Do I show you a powerpoint filled with bullets?Or give you a spirited sales pitch while looking you in the eye... Perhaps I should send a very attractive salesperson. Do I amplify my word of mouth and be sure you hear about my idea from three people you trust? Do I minimize fear or maximize gain?
Are you best persuaded in a group, surrounded by your boss or your employees or your family or people you trust? Will it matter if those around you give me a standing ovation? Can I persuade you over time, drip, drip, drip, or do you respond better if you feel an avalanche is coming?
Will you change your mind if I'm funny? Or if I scare you to pieces?
Perhaps there's no way you'll be persuaded. Perhaps nothing I can say will make a difference. However, you've told yourself that before and been wrong...
Will you buy if you get a discount?
What if the price is high and going up tomorrow?
Do you want to be the first person to embrace an idea (or the last)?
Here's the thing: unlike every other species, human beings make decisions differently from one another. And the thing that persuades you is unlikely to be the thing that persuades the next guy. Our personal outlook is a lousy indicator of what works for anyone else.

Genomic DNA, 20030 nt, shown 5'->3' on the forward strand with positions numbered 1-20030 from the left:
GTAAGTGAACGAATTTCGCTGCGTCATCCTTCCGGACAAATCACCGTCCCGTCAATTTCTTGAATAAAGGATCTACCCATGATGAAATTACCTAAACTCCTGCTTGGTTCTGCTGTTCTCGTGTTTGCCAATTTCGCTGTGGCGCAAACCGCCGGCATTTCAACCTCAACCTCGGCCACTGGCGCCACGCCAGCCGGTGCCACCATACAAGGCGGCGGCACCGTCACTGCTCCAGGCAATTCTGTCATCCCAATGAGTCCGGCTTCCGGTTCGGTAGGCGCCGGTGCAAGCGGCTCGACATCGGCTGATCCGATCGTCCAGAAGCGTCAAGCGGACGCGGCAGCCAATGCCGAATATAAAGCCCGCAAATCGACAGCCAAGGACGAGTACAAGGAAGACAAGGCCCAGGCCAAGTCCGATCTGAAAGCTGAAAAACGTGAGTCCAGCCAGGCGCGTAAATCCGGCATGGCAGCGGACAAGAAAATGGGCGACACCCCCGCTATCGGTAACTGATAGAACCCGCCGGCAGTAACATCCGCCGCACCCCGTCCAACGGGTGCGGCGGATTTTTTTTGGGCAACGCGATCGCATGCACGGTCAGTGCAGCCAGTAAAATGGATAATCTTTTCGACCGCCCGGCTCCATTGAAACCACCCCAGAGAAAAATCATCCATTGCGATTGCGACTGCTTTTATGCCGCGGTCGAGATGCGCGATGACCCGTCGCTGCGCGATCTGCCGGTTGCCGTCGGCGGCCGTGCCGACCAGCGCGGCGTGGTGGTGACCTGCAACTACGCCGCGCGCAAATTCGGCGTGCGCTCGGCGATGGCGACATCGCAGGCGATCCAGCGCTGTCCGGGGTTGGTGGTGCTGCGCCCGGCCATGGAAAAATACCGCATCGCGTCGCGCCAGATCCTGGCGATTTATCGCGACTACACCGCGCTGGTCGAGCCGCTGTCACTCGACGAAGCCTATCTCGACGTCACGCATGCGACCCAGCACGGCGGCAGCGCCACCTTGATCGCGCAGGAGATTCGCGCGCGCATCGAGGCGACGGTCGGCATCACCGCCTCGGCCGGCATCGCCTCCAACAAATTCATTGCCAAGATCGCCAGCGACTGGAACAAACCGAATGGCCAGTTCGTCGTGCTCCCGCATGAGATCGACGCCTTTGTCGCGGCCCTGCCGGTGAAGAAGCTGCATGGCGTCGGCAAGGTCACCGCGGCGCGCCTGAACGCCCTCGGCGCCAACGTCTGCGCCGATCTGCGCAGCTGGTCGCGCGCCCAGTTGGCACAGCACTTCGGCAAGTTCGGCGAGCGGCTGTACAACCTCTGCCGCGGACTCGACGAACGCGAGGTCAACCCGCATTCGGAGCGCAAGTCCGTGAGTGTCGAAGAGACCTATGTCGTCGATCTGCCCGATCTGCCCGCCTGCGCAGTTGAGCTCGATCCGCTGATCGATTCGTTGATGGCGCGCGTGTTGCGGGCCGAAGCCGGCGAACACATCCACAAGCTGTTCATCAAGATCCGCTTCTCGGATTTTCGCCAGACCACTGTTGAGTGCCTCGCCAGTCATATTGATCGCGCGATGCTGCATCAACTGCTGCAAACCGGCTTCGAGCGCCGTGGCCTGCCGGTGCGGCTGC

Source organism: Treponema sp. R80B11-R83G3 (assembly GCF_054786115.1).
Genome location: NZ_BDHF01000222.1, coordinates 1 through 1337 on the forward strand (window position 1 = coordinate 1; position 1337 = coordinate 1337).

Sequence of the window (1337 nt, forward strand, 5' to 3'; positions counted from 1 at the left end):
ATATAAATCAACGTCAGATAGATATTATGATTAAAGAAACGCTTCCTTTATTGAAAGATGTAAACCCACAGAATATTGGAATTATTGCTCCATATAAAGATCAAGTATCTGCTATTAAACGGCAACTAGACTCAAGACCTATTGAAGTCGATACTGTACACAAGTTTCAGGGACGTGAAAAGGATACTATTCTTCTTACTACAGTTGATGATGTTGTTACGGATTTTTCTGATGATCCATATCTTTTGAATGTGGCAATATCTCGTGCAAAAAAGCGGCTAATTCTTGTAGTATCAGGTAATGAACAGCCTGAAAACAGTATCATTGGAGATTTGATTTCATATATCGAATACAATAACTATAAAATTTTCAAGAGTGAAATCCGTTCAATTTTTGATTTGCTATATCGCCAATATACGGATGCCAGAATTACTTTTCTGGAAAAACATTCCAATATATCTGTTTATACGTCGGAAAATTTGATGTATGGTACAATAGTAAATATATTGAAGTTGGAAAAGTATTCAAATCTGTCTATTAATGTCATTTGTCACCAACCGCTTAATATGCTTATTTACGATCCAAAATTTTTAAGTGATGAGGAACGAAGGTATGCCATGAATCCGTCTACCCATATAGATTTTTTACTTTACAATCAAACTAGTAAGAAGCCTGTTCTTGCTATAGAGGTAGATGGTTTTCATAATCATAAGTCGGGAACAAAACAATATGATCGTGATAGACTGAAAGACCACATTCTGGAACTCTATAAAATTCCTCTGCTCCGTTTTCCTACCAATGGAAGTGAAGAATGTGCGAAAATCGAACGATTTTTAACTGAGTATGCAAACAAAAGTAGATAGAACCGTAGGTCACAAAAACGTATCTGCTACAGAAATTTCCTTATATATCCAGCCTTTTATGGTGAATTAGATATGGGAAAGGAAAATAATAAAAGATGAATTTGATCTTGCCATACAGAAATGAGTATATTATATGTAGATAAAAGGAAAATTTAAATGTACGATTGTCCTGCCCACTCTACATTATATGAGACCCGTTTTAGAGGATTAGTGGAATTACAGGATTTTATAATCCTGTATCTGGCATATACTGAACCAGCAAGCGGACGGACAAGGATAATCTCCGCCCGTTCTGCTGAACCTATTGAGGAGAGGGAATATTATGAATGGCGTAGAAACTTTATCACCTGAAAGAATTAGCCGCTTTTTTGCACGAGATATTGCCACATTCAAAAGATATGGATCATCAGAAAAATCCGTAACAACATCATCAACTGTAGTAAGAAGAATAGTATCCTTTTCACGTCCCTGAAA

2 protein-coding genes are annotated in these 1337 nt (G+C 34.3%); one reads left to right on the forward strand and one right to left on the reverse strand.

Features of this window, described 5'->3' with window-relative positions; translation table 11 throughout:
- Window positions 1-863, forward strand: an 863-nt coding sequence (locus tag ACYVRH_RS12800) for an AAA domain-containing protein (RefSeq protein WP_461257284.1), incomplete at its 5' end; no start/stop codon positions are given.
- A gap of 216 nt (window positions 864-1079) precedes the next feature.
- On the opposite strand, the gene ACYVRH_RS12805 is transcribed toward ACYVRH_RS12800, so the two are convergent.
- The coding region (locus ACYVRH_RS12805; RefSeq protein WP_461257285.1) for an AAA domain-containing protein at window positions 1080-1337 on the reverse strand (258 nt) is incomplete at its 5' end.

Copywriters have been taught to consider their individual feelings towards a product or service before they put pen to paper and try to persuade others via their advertisements. One test they do is to 'get into the other person's shoes' and see if the 'persuation piece' is really presuasive. Would these copywriters buy the product or subscribe for the service themselves after reading the piece? They've been doing that for quite sometime.
And now here comes confusion. Here comes Seth Godin saying that "Our personal outlook is a lousy indicator of what works for anyone else." That's scary. Can someone illumine all of us on this score and bring us back to the Land of the Smug?